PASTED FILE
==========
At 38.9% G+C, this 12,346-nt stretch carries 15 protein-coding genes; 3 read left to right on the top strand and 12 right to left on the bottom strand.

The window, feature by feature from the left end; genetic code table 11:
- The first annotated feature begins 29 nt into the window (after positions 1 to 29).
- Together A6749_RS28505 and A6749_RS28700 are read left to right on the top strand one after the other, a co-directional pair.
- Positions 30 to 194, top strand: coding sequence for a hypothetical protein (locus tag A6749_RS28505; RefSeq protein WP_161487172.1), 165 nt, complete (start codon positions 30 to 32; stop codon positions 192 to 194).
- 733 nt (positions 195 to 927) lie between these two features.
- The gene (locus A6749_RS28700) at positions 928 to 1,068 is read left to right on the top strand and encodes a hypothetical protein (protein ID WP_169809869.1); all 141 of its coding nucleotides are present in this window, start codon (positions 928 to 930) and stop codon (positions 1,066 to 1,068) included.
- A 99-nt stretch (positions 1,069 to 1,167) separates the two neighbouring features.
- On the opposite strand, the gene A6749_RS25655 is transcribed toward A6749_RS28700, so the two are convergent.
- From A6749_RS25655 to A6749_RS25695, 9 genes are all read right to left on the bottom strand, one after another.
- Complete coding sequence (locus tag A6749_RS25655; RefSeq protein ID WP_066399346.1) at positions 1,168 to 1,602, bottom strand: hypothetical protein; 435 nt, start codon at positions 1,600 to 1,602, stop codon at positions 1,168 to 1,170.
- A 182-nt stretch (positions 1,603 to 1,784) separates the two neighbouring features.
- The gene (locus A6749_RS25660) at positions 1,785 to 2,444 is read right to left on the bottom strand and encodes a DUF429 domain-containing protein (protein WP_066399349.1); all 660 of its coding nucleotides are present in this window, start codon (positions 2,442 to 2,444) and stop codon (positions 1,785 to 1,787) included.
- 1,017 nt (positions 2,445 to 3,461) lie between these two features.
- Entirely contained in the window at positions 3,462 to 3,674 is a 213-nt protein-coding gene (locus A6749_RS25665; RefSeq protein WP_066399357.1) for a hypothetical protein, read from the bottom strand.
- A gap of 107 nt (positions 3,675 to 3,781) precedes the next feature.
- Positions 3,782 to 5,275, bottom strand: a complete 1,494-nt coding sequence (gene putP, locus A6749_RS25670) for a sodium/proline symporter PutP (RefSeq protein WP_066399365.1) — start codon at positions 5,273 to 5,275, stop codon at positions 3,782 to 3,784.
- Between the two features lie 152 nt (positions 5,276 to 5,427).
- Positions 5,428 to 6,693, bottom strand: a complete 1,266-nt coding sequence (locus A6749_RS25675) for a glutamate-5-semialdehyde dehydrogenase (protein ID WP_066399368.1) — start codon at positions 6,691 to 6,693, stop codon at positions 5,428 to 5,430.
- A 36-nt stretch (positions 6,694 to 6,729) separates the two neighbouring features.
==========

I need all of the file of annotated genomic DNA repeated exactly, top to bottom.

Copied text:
At 38.9% G+C, this 12,346-nt stretch carries 15 protein-coding genes; 3 read left to right on the top strand and 12 right to left on the bottom strand.

The window, feature by feature from the left end; genetic code table 11:
- The first annotated feature begins 29 nt into the window (after positions 1 to 29).
- Together A6749_RS28505 and A6749_RS28700 are read left to right on the top strand one after the other, a co-directional pair.
- Positions 30 to 194, top strand: coding sequence for a hypothetical protein (locus tag A6749_RS28505; RefSeq protein WP_161487172.1), 165 nt, complete (start codon positions 30 to 32; stop codon positions 192 to 194).
- 733 nt (positions 195 to 927) lie between these two features.
- The gene (locus A6749_RS28700) at positions 928 to 1,068 is read left to right on the top strand and encodes a hypothetical protein (protein ID WP_169809869.1); all 141 of its coding nucleotides are present in this window, start codon (positions 928 to 930) and stop codon (positions 1,066 to 1,068) included.
- A 99-nt stretch (positions 1,069 to 1,167) separates the two neighbouring features.
- On the opposite strand, the gene A6749_RS25655 is transcribed toward A6749_RS28700, so the two are convergent.
- From A6749_RS25655 to A6749_RS25695, 9 genes are all read right to left on the bottom strand, one after another.
- Complete coding sequence (locus tag A6749_RS25655; RefSeq protein ID WP_066399346.1) at positions 1,168 to 1,602, bottom strand: hypothetical protein; 435 nt, start codon at positions 1,600 to 1,602, stop codon at positions 1,168 to 1,170.
- A 182-nt stretch (positions 1,603 to 1,784) separates the two neighbouring features.
- The gene (locus A6749_RS25660) at positions 1,785 to 2,444 is read right to left on the bottom strand and encodes a DUF429 domain-containing protein (protein WP_066399349.1); all 660 of its coding nucleotides are present in this window, start codon (positions 2,442 to 2,444) and stop codon (positions 1,785 to 1,787) included.
- 1,017 nt (positions 2,445 to 3,461) lie between these two features.
- Entirely contained in the window at positions 3,462 to 3,674 is a 213-nt protein-coding gene (locus A6749_RS25665; RefSeq protein WP_066399357.1) for a hypothetical protein, read from the bottom strand.
- A gap of 107 nt (positions 3,675 to 3,781) precedes the next feature.
- Positions 3,782 to 5,275, bottom strand: a complete 1,494-nt coding sequence (gene putP, locus A6749_RS25670) for a sodium/proline symporter PutP (RefSeq protein WP_066399365.1) — start codon at positions 5,273 to 5,275, stop codon at positions 3,782 to 3,784.
- Between the two features lie 152 nt (positions 5,276 to 5,427).
- Positions 5,428 to 6,693, bottom strand: a complete 1,266-nt coding sequence (locus A6749_RS25675) for a glutamate-5-semialdehyde dehydrogenase (protein ID WP_066399368.1) — start codon at positions 6,691 to 6,693, stop codon at positions 5,428 to 5,430.
- A 36-nt stretch (positions 6,694 to 6,729) separates the two neighbouring features.